(Nikkei BP Group)
(No.1 High-Tech News Site in Japanese)
| NEC's President Resigns; Business Outlook Revised Downward
February 24, 1999 (TOKYO) -- NEC Corp. president Hisashi Kaneko will
resign as of March 26 and will be replaced by executive vice president
Koji Nishigaki, following a drastic downward revision of the company's
business prospects for the current fiscal year.
|As of October 1998, NEC had expected a consolidated net loss of 35 billion
yen (US$287 million) for fiscal 1998, through March 1999. The figure
has been revised to a consolidated net loss of 150 billion yen. And
the earlier figure of a non-consolidated profit of 30 billion yen (US$246
million) was revised downward to a non-consolidated loss of 150 billion
The post of chairman has been vacant since Tadahiro Sekimoto resigned
in October 1998. The new chairman will be Hajime Sasaki, currently senior
executive vice president.
The company had earlier estimated that consolidated sales would reach
4.9 trillion yen (US$40.18 billion) in fiscal 1998, or the same as in
the previous business year. However, the figure was revised downward
to 4.7 trillion yen. Its projected pretax loss has been drastically
revised from 35 billion yen to 220 billion yen, the company said.
On a non-consolidated basis, projected sales were revised from 3.75 trillion
yen (down 8 percent) to 3.65 trillion yen (down 10 percent), and recurring
profit from 50 billion yen (down 38 percent) to 3 billion yen (down
An NEC official said the downward revisions are due to: (1) a delay in
the recovery of domestic business and stagnant demand in Asia and the
Central/South American region; (2) a deterioration of the business climate
caused by the sharp appreciation of the yen; and (3) a deterioration
of the business performance of Packard Bell NEC Inc. (PB-NEC) and its
extraordinary losses incurred through restructuring.
Also, NEC announced plans to organize a "management innovation committee"
with the representative director acting as the core member. It hopes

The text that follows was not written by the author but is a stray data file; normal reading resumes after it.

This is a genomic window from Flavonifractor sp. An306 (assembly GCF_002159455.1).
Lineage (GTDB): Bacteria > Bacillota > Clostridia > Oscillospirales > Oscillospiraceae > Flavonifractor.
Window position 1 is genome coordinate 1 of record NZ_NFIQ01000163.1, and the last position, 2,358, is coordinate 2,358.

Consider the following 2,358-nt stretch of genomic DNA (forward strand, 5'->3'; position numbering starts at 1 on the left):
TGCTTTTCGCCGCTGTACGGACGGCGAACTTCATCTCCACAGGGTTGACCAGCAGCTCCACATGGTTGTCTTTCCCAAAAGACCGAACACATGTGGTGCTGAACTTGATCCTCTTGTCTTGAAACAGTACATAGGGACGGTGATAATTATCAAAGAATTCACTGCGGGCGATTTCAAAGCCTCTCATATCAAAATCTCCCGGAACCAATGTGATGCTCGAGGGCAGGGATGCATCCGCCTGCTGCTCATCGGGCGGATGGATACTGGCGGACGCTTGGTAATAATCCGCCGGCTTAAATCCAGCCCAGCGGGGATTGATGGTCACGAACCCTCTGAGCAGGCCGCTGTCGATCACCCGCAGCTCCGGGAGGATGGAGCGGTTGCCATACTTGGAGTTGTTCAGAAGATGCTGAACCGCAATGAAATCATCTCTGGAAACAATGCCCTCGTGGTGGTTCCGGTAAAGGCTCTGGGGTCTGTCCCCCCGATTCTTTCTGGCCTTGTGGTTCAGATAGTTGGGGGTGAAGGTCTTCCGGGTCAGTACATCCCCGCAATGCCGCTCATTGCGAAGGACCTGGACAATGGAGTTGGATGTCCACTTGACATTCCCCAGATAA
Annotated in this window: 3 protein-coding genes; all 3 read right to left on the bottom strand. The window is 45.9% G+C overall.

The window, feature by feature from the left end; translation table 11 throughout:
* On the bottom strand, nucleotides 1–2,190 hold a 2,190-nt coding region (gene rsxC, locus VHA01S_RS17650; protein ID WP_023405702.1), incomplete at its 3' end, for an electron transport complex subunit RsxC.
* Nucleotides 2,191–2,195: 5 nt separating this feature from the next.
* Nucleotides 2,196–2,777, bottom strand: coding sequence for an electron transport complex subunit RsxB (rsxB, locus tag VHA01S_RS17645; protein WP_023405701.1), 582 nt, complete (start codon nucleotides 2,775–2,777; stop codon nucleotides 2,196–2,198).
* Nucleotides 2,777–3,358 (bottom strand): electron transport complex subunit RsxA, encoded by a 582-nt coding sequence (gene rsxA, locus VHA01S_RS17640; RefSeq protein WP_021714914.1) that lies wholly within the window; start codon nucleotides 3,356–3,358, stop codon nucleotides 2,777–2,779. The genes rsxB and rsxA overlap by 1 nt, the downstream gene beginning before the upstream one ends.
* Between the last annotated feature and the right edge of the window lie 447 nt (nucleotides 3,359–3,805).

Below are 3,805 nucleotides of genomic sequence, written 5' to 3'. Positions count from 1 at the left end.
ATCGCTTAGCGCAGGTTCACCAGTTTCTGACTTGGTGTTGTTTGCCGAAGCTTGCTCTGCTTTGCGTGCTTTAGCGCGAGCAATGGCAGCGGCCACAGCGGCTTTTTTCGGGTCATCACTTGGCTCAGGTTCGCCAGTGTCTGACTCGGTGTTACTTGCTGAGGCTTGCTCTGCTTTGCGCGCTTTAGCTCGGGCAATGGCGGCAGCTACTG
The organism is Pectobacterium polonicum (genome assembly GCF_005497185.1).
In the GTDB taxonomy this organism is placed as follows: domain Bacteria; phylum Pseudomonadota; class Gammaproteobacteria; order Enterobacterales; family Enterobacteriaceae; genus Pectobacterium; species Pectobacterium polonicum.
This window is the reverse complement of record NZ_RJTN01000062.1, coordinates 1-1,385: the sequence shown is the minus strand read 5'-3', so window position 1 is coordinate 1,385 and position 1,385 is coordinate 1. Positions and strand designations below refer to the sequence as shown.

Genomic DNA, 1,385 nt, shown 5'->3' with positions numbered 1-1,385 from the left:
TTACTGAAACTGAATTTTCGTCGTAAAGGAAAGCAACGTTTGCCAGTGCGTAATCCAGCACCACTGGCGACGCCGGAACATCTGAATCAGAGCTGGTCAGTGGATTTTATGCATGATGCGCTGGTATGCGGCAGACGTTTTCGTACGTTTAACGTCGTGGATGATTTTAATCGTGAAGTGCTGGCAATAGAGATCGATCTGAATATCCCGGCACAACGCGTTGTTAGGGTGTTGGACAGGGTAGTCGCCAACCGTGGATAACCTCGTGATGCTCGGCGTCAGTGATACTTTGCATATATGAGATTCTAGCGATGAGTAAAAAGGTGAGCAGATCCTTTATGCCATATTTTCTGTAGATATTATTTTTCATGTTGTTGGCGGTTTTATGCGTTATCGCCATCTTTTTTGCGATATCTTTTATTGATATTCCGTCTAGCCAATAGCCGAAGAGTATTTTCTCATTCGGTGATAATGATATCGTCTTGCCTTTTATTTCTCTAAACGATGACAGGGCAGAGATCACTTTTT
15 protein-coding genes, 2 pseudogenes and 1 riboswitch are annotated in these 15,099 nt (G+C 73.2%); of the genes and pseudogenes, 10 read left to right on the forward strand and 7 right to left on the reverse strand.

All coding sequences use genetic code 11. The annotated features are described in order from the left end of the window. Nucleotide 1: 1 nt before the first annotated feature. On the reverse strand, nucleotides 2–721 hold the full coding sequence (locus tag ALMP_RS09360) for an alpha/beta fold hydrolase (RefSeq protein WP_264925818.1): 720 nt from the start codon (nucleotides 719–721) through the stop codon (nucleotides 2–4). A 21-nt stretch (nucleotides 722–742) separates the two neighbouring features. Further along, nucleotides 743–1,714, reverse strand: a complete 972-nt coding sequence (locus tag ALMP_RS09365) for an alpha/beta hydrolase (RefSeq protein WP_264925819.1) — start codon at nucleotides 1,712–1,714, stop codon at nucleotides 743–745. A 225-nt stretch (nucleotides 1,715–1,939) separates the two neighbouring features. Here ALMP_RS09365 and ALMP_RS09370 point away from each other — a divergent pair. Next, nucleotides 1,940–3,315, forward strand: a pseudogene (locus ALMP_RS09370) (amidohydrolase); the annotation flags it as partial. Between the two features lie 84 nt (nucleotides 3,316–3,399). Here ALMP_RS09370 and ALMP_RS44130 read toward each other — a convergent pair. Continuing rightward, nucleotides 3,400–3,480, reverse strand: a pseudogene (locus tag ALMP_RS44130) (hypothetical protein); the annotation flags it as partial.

to implement "management innovation measures."
Specifically, the company will reassign about 10,000 of its employees
in Japan in the next three years. In three years it expects to have
9,000 fewer employees in Japan and 6,000 fewer employees at associated
As part of its personnel streamlining plan, the company will limit the
hiring of college graduates at the main office to 550 in the spring
of 2000, and it will refrain from hiring general clerical or technical
Moreover, hiring at associated companies will be frozen with the exception
of some of its software subsidiaries.
Investment in plants and equipment in fiscal 1999 will be reduced by
20 percent compared with the current year, while investment in research
and development (R&D;) and other expenditures will each be cut by 10
percent, the company said.
NEC cited the reorganization of PB-NEC as part of its business recovery
measures. NEC will buy out PB-NEC Europe, PB-NEC's subsidiary operating
in Europe, for US$450 million. The transaction will be handled as a
capital investment in PB-NEC. Of the amount, US$20 million will be used
for repayment of loans to bring the loan balance to zero.
Additionally, the company has already started to slash PB-NEC's fixed
costs and has cut the number of employees from 6,000 at the start of
1998 to just 3,000. The parent company also has proceeded with liquidation
of bad assets. NEC said that PB-NEC's recurring losses, which had reached
US$500 million in 1998, will be cut to US$80 million in 1999.
With these measures, the company aims to attain consolidated sales of
6 trillion yen (US$49.2 billion) and pretax profit of 300 billion yen
(US$2.46 billion) by fiscal 2001.
By implementing a series of profit improvement measures, the company
plans to reduce its consolidated interest-bearing liabilities by 600
billion yen to bring the debt-capital ratio to a level below 1.5.
Nishigaki, who will be the next president, has worked in IT system-related
fields. He will be the first executive from the IT-related area to become
president of NEC. Nishigaki has worked extensively in the system integration
business. Because of his achievements, a great deal is expected of him
in upgrading NEC's business structure. However, the electronics company
has a long and difficult road ahead.
In addition to the weakened structure of corporate profits, the company
is faced with problems of stagnant domestic business conditions and
diminished demand for semiconductors, among other adverse external factors.
NEC has been unable to cope successfully with PB-NEC's business stagnation.
NEC did not make any specific comments on the reorganization and consolidation
of unprofitable businesses except for those related to PB-NEC.
Kaneko will become a counselor and a member of the board, joining Sekimoto.
However, some doubts are lingering about the new management's ability
to implement innovation with the "old management" serving as advisers.
"I will make my own judgments on the company's business management,"
More information is available in English at: http://www.nec.co.jp/english/today/newsrel/9902/1901.html
NEC Posts April-Sept. Consolidated Net Loss of 19.7B Yen
NEC Seeks to Boost Sales by 8 Pct. in 1999: Exec. Vice Pres.
(BizTech News Dept.)
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